[llvm-dev] RFC: We need to explicitly state that some functions are reserved by LLVM

Xinliang David Li via llvm-dev llvm-dev at lists.llvm.org
Mon Nov 13 13:52:49 PST 2017

On Mon, Nov 13, 2017 at 11:25 AM, Friedman, Eli via llvm-dev <
llvm-dev at lists.llvm.org> wrote:

> On 11/10/2017 7:54 PM, Chandler Carruth via llvm-dev wrote:
>> Trying to sum-up the approaches that have been discussed, numbered in the
>> order I saw them:
>> 1) Mangle internal names to avoid collisions.
>> 2) Only optimize library functions when they have external linkage.
>> 3) Switch optimizations to do cloning rather than mutating functions
>> 4) Mark all library functions declared in system headers with some
>> attribute and key optimizations on this
>> #1 doesn't seem to have much appeal.
>> #3 is interesting and likely a good thing to do but not really sufficient
>> to fix the root issue.
>> #4, especially in the mode w here these attributes actually carry the
>> semantics allowing the name-based heuristics to be isolated in a more
>> appropriate layer, seems like a very interesting long term path, but
>> honestly not one I have the time to bring about right now. And I don't
>> think we can wait for this to fix things.
>> But I think we can combine some of #4 and some of #2 to get a good
>> solution here that is practical and achievable:
>> - Recognize external library functions, much like we already do, but
>> restrict it to external functions.
>> - Recognize internal functions *with a builtin attribute* much like we do
>> external library functions.
>> - Teach internalize to add the builtin attribute as it changes linkage.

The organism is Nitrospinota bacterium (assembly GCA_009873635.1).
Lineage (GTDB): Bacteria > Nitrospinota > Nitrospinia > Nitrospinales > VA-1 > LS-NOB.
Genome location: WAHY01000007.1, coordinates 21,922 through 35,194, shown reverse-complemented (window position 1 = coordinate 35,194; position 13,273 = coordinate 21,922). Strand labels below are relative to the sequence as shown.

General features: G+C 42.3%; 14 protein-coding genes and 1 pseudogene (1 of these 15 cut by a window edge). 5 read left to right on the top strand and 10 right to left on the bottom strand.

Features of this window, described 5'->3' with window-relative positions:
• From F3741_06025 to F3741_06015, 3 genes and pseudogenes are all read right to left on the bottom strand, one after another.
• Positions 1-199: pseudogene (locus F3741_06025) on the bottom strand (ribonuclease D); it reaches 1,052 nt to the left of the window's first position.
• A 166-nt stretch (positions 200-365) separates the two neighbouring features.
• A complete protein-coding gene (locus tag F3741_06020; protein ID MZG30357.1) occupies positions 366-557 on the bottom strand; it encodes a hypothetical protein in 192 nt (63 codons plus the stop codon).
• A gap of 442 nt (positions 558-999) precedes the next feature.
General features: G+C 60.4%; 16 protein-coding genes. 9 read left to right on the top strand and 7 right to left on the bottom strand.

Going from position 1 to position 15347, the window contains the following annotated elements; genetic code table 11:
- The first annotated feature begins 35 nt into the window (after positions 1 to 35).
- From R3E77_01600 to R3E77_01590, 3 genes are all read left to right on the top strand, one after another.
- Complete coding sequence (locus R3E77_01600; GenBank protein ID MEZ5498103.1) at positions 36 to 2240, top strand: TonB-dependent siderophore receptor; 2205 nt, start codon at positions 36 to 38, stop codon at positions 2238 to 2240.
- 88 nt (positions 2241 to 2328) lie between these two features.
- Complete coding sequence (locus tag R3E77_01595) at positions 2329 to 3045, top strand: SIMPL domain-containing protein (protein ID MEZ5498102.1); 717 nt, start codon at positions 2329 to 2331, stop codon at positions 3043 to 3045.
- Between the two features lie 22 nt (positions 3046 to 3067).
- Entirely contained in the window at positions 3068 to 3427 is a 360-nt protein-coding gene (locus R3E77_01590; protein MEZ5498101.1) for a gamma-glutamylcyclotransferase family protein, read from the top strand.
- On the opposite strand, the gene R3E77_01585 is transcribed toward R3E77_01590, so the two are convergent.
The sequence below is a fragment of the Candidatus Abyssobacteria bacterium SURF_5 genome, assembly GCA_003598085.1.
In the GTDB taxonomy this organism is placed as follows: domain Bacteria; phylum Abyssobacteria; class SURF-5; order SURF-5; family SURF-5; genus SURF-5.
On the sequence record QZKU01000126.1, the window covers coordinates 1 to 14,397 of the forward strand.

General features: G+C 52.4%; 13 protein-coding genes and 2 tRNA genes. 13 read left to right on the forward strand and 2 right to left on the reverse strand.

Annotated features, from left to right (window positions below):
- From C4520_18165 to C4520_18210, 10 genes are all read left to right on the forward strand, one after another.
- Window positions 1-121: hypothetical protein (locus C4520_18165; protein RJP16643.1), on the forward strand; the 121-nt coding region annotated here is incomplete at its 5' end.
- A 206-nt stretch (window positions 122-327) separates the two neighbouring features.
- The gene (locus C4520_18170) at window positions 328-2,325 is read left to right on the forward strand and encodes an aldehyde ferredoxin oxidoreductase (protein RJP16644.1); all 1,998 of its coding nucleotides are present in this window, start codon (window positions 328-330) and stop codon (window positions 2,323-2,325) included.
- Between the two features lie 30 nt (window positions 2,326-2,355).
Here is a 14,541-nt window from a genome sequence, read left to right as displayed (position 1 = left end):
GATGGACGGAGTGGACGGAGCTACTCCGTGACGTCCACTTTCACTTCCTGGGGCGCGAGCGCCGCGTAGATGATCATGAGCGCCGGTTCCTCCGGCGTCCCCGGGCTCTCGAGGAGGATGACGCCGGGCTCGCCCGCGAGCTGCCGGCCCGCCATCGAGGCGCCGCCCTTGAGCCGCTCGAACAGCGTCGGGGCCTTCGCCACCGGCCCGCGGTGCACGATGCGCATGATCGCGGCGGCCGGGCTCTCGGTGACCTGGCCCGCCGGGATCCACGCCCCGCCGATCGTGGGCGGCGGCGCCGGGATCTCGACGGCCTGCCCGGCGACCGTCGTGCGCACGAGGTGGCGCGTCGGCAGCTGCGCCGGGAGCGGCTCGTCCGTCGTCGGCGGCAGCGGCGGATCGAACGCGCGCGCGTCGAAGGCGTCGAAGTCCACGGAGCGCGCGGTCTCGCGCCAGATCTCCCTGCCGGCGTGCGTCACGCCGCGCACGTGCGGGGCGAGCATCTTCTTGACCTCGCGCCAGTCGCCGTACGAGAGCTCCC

>> One example of what I *really* want from this even in LTO which motivates
>> the change to internalize: things like 'readonly' where some spec lets us
>> optimize callers with this even if the implementation actually writes to
>> memory. Consider building with -fno-math-errno and LTOing a libc that does
>> actually set errno in its implementation.
> If we're LTO'ing in an entire libc, there are certain functions which are
> special in weird ways, which I'm not sure we can represent properly with
> your suggested representation.  ISel can generate calls to C library
> functions (everything in RuntimeLibcalls.def, including
> memcpy/memset/memmove and a bunch of libm functions).  And the "noalias"
> attribute on malloc() depends on the fact that we can't actually see the
> implementation normally.  But maybe we can work on that incrementally?

Note that there is option -fno-builtin-malloc for that, but there seems to
be a bug in implementation -- with the flag, the noalias attribute is still
applied which is wrong.

> Also, as a side-note, -fno-math-errno isn't really a great example. The
> fact that we add readnone to math functions which can set errno is a bug;
> we just haven't fixed it because speed is more important than correctness
> in fast-math mode, and nobody has implemented a suitable alternative.
> (It's easy to write a testcase where we miscompile because a math function
> clobbers the errno set by some other function.)

Yes, it is a quality of implementation issue. If the side-effect/mod-ref
representation in IR allows more fine grained control, e.g, allowing
specifying the function only touches errno or otherwise side-effect free,
then the impact on performance will be minimal.


> -Eli
> --
> Employee of Qualcomm Innovation Center, Inc.
> Qualcomm Innovation Center, Inc. is a member of Code Aurora Forum, a Linux
> Foundation Collaborative Project
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